Assessment of Infarct Size
After the measurement of the pressure-volume relationship, the RV and the LV were separated and weighed, and infarct size was measured.6,21 Rats with infarct size ≥25% of the LV were placed in the “big MI” groups and with infarct size <25% of the LV in the “small MI” groups.
ELISA for Ouabain-Like Compounds (OLC)
After the heart had been excised, the brain and adrenals were removed and stored at −70°C. OLC concentrations in the hypothalamus, pituitary, and adrenals were measured by ELISA.22
Assessment of LV Function and Blood/Tissue Sampling
At 8 weeks after cardiac surgery, early in the morning, a PE-10 catheter was inserted into the right femoral artery. In the afternoon, in conscious, unrestrained rats, BP and HR were measured followed by withdrawal of 2 mL blood for measurement of plasma angiotensin II and angiotensinogen as well as plasma electrolytes. The blood was replaced with 2 mL 0.9% saline. Subsequently, a 2F high-fidelity micromanometer Millar catheter was inserted into the LV to determine LVPSP, LVEDP, and the maximum rate of rise of LV pressure (dP/dtmax) at minimum level of anesthesia. The rats were then killed with 2 mol/L KCl, and the heart excised for measurement of LV and RV weight and infarct size. Midlevel sections of the LV and RV were placed in 10% formalin for assessment of interstitial fibrosis.23
Plasma angiotensinogen was determined by a RIA for angiotensin I, generated by addition of excess renin. Plasma angiotensin II was assessed by RIA after separation by HPLC.10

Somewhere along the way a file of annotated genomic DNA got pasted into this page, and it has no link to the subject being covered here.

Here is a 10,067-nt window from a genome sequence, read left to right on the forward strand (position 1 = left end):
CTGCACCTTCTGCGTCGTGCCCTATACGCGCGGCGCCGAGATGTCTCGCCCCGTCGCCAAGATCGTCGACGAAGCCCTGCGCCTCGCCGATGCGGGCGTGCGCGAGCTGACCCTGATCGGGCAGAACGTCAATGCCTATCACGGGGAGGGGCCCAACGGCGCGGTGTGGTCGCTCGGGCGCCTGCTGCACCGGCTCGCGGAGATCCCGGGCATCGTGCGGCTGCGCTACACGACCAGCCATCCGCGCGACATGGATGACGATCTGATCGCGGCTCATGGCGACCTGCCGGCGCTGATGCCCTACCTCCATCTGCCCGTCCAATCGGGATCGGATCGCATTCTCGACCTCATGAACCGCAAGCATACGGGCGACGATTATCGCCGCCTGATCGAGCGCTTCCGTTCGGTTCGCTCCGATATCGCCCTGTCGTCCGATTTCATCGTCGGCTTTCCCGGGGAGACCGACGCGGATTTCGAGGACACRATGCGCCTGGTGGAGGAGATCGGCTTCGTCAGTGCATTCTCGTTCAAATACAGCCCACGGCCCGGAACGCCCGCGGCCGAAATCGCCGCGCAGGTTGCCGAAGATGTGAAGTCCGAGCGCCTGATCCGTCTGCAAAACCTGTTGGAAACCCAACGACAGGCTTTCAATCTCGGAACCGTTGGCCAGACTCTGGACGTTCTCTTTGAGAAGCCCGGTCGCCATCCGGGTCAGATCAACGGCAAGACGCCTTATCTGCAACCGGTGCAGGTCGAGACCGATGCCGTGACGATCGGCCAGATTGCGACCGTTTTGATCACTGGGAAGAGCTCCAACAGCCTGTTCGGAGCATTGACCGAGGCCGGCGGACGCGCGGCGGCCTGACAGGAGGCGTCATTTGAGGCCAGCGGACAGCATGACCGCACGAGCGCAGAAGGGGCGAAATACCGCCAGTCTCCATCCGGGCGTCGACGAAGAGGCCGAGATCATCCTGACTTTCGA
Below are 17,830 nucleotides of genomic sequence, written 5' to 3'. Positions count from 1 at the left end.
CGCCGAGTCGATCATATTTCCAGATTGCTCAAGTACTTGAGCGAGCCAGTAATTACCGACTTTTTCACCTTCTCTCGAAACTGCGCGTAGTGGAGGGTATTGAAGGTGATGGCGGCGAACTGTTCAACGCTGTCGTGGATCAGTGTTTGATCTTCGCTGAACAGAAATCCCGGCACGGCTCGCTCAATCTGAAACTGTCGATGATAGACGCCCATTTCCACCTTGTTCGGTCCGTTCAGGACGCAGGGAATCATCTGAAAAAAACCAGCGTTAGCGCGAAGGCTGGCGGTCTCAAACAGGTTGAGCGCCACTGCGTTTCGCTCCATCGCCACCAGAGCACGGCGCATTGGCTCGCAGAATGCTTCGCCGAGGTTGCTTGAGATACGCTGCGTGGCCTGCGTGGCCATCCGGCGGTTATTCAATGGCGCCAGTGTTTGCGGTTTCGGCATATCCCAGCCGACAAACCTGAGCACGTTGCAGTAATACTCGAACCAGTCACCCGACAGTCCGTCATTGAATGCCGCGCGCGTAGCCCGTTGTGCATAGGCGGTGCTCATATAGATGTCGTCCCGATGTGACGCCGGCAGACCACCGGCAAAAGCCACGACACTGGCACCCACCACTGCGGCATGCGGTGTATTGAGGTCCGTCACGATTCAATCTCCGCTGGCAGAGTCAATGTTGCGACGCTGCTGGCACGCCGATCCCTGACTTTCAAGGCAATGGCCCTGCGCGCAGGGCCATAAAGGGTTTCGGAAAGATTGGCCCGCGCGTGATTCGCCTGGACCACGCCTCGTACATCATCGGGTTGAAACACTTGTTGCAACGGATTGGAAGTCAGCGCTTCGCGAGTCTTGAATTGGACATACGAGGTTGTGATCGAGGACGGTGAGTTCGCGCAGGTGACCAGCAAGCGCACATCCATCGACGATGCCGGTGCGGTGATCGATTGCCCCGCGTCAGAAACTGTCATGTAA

All values are expressed as mean±SE. Responses of RSNA were expressed as percent changes from baseline. To evaluate the sensitivity of arterial baroreflex control of RSNA and HR, the percent changes of RSNA or changes of HR at 5 mm Hg incremental increases and decreases in MAP were analyzed together as a logistic model.19,24 Using SAS software (SAS Institute), two-way ANOVA was performed to determine the effects of MI on the various parameters. When F ratios were significant, a Duncan multirange test followed to locate the significant differences. For comparison of the LV pressure-volume curves, exponential transformation of LV pressures was performed to make the data suitable for linear regression analysis. Least-squares linear regression was performed to compare the changes in the pressure-volume relationship in vitro.20 Statistical significance was defined as P<0.05.
Body weight increased similarly in TGR and SD rats (Table 1). After the sham-MI surgery, mortality was minimal in both TGR and SD rats (1 out of 22 TGR, and 0 out of 22 SD). After MI, a moderate level of mortality was noted, occurring mainly in the first few days and similar for the TGR and SD rats. At 8 weeks after MI, 31 out of 41 (76%) SD with MI had survived and 34 out of 43 (79%) TGR with MI (for both protocols combined). At 8 weeks, plasma electrolytes and hematocrit did not differ among groups (see online Table B).
In the sham groups, baseline MAP was slightly (P<0.05) lower in TGR than the SD rats (Table 1). In rats with big MI, the infarct size was about 40% of the LV and similar for the two MI groups. Both baseline MAP and LVPSP were significantly decreased in SD rats, but not in TGR rats with MI, compared with the respective sham groups (Table 1). Resting LVEDP in SD rats with MI increased substantially higher than in TGR with MI (Table 1).
In rats with small MI, infarct size was only 8±1% and 10±2% of the LV in TGR (n=5) and SD (n=6) rats, respectively. Changes for all the above parameters were not significant (data not shown).
In rats with MI, MI size showed significant positive correlations with LVEDP (r=+0.90 in SD rats and r=+0.74 in the TGR rats, both P<0.01; see online Figure A, online data supplement).